Review: Wildlife burns with a quiet but powerful flame

Months after it opened in the U.S., Paul Dano's subtle period drama finally hits Toronto, and it's worth checking out


WILDLIFE (Paul Dano). 104 minutes. Opens Friday (January 4) at the TIFF Bell Lightbox. See listing. Rating: NNNN


Paul Dano’s directorial debut – which arrives at the Lightbox two-and-a-half months after opening in the U.S. – is deceptively low-key yet compelling. And just like his most memorable screen performances, there’s lots of rage roiling beneath the surface.

It’s 1960 in small-town Montana, and the Brinsons are in transition. Dad Jerry’s (Jake Gyllenhaal) just lost his job at the local golf club and would rather be unemployed than bag groceries mom Jeannette (Carey Mulligan) finds low-paying work at the YMCA teaching swimming lessons and their 14-year-old son Joe (Ed Oxenbould) gets an after-school job at a portrait studio.

When the proud Jerry decides to join a group of labourers fighting an ongoing forest fire, Jeannette’s left on her own to support them and, with Joe’s clear eyes seeing everything, takes up with one of her students, the middle-aged owner of a car dealership.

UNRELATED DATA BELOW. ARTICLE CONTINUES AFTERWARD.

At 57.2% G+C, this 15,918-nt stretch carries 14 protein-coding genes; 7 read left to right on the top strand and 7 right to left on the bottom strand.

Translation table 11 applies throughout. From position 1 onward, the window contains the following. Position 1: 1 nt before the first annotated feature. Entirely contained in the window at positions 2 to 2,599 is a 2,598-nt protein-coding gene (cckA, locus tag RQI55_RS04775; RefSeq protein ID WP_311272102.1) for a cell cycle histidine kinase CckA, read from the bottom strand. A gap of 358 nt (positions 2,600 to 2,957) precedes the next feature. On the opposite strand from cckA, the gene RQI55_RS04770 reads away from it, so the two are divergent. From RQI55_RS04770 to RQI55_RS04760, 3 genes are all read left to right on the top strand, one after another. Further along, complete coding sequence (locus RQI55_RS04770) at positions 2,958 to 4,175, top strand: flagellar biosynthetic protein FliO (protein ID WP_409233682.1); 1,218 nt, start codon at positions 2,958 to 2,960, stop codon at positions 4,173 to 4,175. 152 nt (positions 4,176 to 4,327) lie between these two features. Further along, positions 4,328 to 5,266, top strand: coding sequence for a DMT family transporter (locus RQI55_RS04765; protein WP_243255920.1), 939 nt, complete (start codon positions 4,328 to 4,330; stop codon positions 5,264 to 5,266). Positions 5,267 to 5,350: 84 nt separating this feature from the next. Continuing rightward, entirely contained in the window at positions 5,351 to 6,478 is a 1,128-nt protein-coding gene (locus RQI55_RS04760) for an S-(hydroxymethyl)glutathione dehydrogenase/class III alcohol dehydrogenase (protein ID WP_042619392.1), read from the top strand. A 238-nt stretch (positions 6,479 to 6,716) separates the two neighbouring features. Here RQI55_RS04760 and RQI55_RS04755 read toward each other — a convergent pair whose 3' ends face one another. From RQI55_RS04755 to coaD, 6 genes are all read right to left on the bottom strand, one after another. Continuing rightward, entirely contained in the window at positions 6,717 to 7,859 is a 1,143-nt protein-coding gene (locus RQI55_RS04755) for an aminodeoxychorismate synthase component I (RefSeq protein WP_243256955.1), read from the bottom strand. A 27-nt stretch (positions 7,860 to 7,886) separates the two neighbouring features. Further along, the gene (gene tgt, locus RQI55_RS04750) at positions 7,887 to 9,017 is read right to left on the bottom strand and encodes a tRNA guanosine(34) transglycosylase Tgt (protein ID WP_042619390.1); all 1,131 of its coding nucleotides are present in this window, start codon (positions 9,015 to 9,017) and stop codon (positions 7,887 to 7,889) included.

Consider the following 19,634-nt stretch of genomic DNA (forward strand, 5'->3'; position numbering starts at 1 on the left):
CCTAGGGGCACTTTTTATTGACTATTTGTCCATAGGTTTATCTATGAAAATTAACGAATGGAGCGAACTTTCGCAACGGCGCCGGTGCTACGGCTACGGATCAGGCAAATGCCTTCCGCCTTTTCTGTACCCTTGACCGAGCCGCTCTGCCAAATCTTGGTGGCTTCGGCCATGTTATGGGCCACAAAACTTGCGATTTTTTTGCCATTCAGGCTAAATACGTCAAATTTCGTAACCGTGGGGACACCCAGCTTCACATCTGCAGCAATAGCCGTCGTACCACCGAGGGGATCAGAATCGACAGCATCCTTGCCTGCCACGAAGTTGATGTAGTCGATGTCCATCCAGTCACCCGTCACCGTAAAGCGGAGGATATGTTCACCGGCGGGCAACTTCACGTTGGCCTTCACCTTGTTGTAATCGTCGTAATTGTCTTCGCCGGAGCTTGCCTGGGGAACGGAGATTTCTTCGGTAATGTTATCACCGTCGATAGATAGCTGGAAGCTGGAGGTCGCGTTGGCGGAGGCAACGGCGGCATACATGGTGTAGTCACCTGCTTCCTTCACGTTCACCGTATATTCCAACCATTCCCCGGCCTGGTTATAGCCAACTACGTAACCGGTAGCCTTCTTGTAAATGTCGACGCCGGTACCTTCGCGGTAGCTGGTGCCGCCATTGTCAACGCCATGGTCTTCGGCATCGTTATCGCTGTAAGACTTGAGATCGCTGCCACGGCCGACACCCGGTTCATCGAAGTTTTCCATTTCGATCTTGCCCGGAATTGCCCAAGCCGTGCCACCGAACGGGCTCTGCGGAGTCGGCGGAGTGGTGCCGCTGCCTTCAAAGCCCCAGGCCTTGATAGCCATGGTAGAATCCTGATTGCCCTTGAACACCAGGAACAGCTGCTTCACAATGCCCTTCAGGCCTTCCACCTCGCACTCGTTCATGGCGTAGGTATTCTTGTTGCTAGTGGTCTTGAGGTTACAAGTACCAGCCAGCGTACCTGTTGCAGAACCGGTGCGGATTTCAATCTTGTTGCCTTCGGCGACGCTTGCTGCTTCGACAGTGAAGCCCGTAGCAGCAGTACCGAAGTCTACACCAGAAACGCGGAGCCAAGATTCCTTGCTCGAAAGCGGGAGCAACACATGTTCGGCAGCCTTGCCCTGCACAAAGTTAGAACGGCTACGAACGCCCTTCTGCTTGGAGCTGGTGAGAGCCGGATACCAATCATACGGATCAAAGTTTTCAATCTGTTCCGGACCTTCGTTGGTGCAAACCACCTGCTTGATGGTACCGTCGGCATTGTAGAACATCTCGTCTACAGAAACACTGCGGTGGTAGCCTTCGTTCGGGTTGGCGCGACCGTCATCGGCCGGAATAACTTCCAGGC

Adapted from Richard Ford’s novel by Dano and Zoe Kazan, the script is spare but suggestive, Diego Garcia’s cinematography stark and unsentimental (with the impassive mountains constantly in the background), and David Lang’s score evoking a timeless yearning.

Dano refrains from providing typical coming-of-age film clichés, and he’s helped by Oxenbould’s placid, hard-to-read demeanour. Most effective is Mulligan as a smart, frustrated woman in a pre-feminist era who longs for something more and looks for some way – any way – to express it.

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